Throughout his mixed martial arts career, Tatsumitsu “The Sweeper” Wada has proved he does not know the meaning of the word ‘quit.’
The Japanese flyweight – who faces unbeaten promotional newcomer Ivanildo “Monstrinho” Delfino at ONE: FIRE & FURY on Friday, 31 January – has experienced hardship throughout his mixed martial arts career, but he has reached the pinnacle of the sport in his home country.
Before he enters the Mall Of Asia Arena in Manila, Philippines for his flyweight tilt, discover how the 31-year-old battled the odds to become a World Champion.
Out Of His Shell
Wada was born in the Yamanashi prefecture of Japan, and he admits he was quiet when he was young.
“I was definitely an introvert when I was a child,” he says.
“The shyness I had as a kid still hasn’t completely gone away. I’m still a bit shy when it comes to meeting someone for the first time.”
However, he started to come out of his shell when he began to practice martial arts.
Wada got his feet wet in traditional Japanese disciplines, and they laid the foundations for his future career.
“I got into mixed martial arts because my dad did karate, and I eventually started doing Kyokushin karate as well because of him,” explains “The Sweeper.”
“Then, I did judo throughout my time at high school. After I began martial arts, I started to gain some confidence and slowly turned into a very lively child.”
As he got older, Wada decided he wanted to do more than just practice these distinct arts.
“When I was in my last year of high school – discussing university and career options with my school counselor – mixed martial arts came to mind as something I’d like to pursue,” he says.
“That’s when I decided I wanted to have a career as a pro fighter, and from then on, my focus was on becoming a pro fighter.”
After high school, “The Sweeper” moved to Tokyo to join the renowned Yoshida Dojo, and after several amateur bouts, he became a professional.
His graduation to the pro ranks was not as easy as just making the decision to do so, however. He had to earn it.
“There was a tournament, that if you won, you became a pro fighter, and I won that tournament in the Kanto region,” he explains.
“After that, I went to the nationals, and I lost the first fight there. But, fortunately, because of what I showed during the fight, I was able to go pro.”
When he went pro in 2008, “The Sweeper” quickly found out that life in the professional ranks would not be easy.
He competed mostly in the DEEP organization, but because it did not have his natural flyweight division, his first 18 bouts were up at bantamweight. What’s more, his first five opponents had a combined record of 33-13-9.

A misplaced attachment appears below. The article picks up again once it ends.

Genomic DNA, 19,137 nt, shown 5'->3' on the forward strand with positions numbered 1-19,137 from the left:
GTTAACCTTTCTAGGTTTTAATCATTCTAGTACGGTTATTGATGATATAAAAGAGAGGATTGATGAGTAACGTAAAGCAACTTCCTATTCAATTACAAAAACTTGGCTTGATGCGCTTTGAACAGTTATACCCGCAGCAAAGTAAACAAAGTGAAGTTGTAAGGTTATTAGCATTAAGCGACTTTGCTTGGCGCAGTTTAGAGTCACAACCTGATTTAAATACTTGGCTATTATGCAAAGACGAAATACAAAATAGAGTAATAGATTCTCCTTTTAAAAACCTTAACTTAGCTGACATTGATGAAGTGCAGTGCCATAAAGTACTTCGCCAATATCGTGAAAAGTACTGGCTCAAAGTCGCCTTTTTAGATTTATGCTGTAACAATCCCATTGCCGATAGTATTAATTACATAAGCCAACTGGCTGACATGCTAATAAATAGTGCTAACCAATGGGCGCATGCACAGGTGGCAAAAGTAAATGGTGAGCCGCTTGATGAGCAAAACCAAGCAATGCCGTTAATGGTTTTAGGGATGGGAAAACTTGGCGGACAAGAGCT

It is no surprise that he lost his first five match-ups, but he never got discouraged.
“I didn’t pay attention to the fact that my opponent would be bigger than me. I just fought,” he says.
“Although I lost four times after my debut, I remained positive. It didn’t cross my mind to give up just because I lost, because more than anything, I was passionate about, and enjoyed doing, mixed martial arts.”
“I lost a lot while I was in the bantamweight class. For any opponent that beat me, I just thought, ‘I’ll get them next time,’ and focused on training.”
Facing larger rivals forced Wada to focus on technique, and it paid off. He made it all the way to a shot at the DEEP Bantamweight World Title.
Although he was not successful in his challenge, he soon got the chance to move down a division. Enormous success followed as he went 11-1 at flyweight, won the Deep Flyweight World Title belt twice, and defended it once. That earned him the chance to step up to ONE Championship.
The Next Step
Martial arts has given the Tokyo native a lot – including a career that allows him to provide for his baby daughter, and many valuable lessons about how he should live his life.
“Doing mixed martial arts and being in a karate dojo has taught me to use respectful language to people above me, as well as to my coaches and teachers. That’s something that has been useful, even outside of mixed martial arts,” Wada says.
“I’m honestly not sure what changed within me, but with all the training I had done since I started mixed martial arts, I began to think that it’s important to continue something because you love it.
“I think that’s why I’m able to grow and learn as well. I think I’ve come this far because of continuous training.”
Now he will put his never-say-quit spirit to the test against Delfino, the undefeated Jungle Fight Flyweight Champion, in front of thousands of fans in the Philippine capital.
A win at the Mall Of Asia Arena will undoubtedly bring him a step closer toward his ultimate goal of challenging for the ONE Flyweight World Title.